Missouri's Underfunded Public Defender Office Forces the Poor to Languish in Jail

The Intercept

UNTIL LAST SUMMER, Shondel Church worked construction six days a week in Kansas City, Missouri, to provide for his wife and four children. That changed on July 19, 2016, when he was arrested and charged with felony theft — a charge resulting from what was essentially a family dispute. After Church’s father died there was some confusion over which of his possessions would be given to whom. Church believed a generator his father had owned was meant for him; his stepmother apparently had a different idea, and Church was charged with stealing the machine.

Unable to afford an attorney, Church was appointed counsel from the Missouri State Public Defender office. Indeed, the Constitution guarantees a defendant’s right to counsel — a right that theoretically is not dependent on a person’s income.

But according to a class-action lawsuit filed March 9 against the state of Missouri by the ACLU on behalf of Church and others, that is precisely how the provision of indigent defense has played out in Missouri. The office is scandalously underfunded, its staff chronically overworked, and its clients left for months without representation — or forced to plead to charges of which they may or may not be guilty. According to the ACLU, the situation has persisted for years, known to state officials, and yet is almost entirely ignored.

Since 1972, the state of Missouri has sought to meet its constitutional obligation to provide lawyers for poor criminal defendants via the operation of a state-funded public defender system. As of 2016, the office had nearly 600 full-time employees and an annual budget of more than $36 million. That may sound like a significant investment, but last year alone the office was tasked with handling more than 111,000 criminal cases — including both juvenile and adult defendants charged with everything from low-level misdemeanors up to death-eligible capital murder.

Missouri’s public defender system ranks 49 out of the 50 states for funding; its lawyers have shockingly burdensome workloads and are seriously underpaid — almost certainly factors that contribute to the office’s high rate of attrition. In Church’s case, the deficiencies of the public defender office played out to disastrous, if not predictable, effect.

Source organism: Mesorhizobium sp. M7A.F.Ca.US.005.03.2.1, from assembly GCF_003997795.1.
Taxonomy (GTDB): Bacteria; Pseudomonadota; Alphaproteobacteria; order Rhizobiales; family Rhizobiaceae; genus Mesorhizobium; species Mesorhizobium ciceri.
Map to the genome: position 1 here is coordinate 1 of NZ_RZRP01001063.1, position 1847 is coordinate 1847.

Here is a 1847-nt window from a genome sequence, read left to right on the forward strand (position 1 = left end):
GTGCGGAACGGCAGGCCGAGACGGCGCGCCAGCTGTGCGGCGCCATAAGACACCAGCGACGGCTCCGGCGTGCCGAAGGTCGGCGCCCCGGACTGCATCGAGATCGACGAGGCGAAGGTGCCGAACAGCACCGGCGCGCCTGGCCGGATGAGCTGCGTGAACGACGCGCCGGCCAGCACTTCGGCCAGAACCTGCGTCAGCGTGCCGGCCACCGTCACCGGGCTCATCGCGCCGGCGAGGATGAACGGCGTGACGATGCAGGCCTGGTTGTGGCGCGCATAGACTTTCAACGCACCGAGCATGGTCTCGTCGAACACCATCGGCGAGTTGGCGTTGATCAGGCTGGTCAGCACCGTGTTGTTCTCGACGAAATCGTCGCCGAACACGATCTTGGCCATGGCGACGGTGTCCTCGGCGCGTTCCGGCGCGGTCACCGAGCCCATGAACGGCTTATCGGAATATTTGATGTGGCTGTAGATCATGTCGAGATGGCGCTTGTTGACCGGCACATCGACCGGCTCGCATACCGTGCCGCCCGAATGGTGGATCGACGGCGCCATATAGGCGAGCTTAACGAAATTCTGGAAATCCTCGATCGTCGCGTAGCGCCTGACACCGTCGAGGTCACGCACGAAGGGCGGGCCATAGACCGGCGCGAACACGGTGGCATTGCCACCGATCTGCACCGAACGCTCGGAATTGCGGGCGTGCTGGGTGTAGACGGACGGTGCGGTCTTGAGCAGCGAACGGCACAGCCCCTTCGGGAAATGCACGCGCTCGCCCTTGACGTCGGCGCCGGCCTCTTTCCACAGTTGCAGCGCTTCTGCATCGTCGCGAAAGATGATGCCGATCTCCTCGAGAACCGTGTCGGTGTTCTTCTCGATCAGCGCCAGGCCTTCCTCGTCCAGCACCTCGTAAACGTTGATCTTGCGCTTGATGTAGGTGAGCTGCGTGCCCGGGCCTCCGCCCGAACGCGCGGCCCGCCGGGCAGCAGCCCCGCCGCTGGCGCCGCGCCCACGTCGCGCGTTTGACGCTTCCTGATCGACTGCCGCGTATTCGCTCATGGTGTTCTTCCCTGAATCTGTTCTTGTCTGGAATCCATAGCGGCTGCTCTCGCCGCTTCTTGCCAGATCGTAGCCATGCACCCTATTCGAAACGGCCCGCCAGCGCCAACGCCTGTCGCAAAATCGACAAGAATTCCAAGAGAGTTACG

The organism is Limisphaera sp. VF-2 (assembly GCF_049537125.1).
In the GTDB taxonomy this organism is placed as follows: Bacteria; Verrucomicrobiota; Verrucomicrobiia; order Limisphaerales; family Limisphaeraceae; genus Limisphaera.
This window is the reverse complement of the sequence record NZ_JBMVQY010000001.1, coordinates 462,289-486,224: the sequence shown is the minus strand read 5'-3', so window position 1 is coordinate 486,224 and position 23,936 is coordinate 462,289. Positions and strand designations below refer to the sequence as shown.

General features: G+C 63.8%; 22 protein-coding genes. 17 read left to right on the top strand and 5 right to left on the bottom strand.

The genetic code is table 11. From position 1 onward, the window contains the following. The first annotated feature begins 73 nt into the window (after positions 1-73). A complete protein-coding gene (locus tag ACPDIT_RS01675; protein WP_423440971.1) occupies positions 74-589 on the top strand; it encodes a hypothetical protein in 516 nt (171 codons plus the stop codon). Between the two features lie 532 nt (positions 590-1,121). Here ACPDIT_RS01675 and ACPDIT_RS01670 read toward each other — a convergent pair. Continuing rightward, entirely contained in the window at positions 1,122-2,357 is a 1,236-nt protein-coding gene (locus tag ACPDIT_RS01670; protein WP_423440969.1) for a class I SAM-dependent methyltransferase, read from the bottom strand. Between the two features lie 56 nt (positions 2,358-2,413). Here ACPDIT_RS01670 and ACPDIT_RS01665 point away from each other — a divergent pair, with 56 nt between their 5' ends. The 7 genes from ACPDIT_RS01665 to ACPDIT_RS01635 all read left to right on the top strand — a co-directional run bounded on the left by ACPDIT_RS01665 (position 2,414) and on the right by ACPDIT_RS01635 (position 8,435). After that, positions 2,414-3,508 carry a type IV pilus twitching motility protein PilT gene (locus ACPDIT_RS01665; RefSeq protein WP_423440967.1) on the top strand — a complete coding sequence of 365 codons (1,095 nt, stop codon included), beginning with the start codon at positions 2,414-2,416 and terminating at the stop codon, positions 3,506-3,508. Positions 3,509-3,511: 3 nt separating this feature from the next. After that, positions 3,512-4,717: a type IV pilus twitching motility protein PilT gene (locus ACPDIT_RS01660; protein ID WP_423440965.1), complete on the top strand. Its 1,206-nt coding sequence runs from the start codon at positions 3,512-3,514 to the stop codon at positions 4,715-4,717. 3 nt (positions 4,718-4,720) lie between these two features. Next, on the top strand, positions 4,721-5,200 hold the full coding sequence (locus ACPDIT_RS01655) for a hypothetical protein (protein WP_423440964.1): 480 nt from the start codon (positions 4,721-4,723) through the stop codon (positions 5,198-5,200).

For starters, Church had not yet been assigned an attorney the first time he appeared before the court — so there was no one there to advocate for him in an effort to secure his pretrial release from jail. Instead, he was slapped with a $5,000 bond that he could not pay, meaning he would have to remain in jail while the case was pending. He did not see an attorney until some six weeks later, in early September. During that meeting, the assistant public defender, Michael Gass, told Church that he believed Church’s was a winnable case, but cautioned that he would likely have to remain in jail for six months or more before Gass could be ready to take it to trial. As a result, he suggested — prior to even looking into the case — that Church might instead agree to a plea deal. Doing so would saddle him with a criminal conviction, but would likely get him out of jail far sooner.

Church’s wife was not working at the time, and even though he did not believe he should be charged with any crime, he ultimately decided to follow Gass’s advice and enter a plea.

But that also turned out to be difficult. Shortly after Church first met Gass, the lawyer resigned his position without telling him. Church was batted around to two different public defenders in two different courts before he was ultimately able to enter his plea and was released from jail — on November 21, 2016, more than five months after he was arrested.

Although he accepted a probated sentence and wouldn’t spend any more time behind bars, Church had already lost his job, and his family lost their home. Church is now working again, but the impact of his run-in with the criminal justice system has taken its toll. “In jail, you’re starving on what they give you and you’re dying to get out,” he said. “I was hoping things would move faster — but those 129 days cost me a whole lot: I lost all the time working, and I finally had to give up and plead guilty just to get out and help my family.”

There is no reason to believe that Church’s is an isolated case. Among those named in the ACLU’s lawsuit is a man whose lawyer failed for weeks to return phone calls from his client or his client’s sister, who was desperately trying to get in touch to alert the attorney that her brother did not have access to needed medication, and a woman who has been in jail for more than two years waiting for her attorney to have enough time to investigate her case. And in the juvenile system things might even be worse: The Department of Justice has reported that 60 percent of kids accused of crimes in the state go without appointed counsel. According to the lawsuit, when public defenders do handle juvenile cases, they spend an average of just 4.6 hours on each case — well below the minimum time recommended by the American Bar Association.

Missouri officials — from prosecutors and judges to state lawmakers and the governor — have been warned for years that the system is on the verge of a collapse, but they have done little to stop it from happening, to the detriment of tens of thousands of individual defendants. “The effect of the workload, the low salary and the turnover has not surprisingly resulted in morale problems in some offices. Many attorneys feel that without additional resources, they will not be able to provide competent representation to all of their clients,” a 1993 report on the Missouri system reads. “We echo this statement in very strong terms.”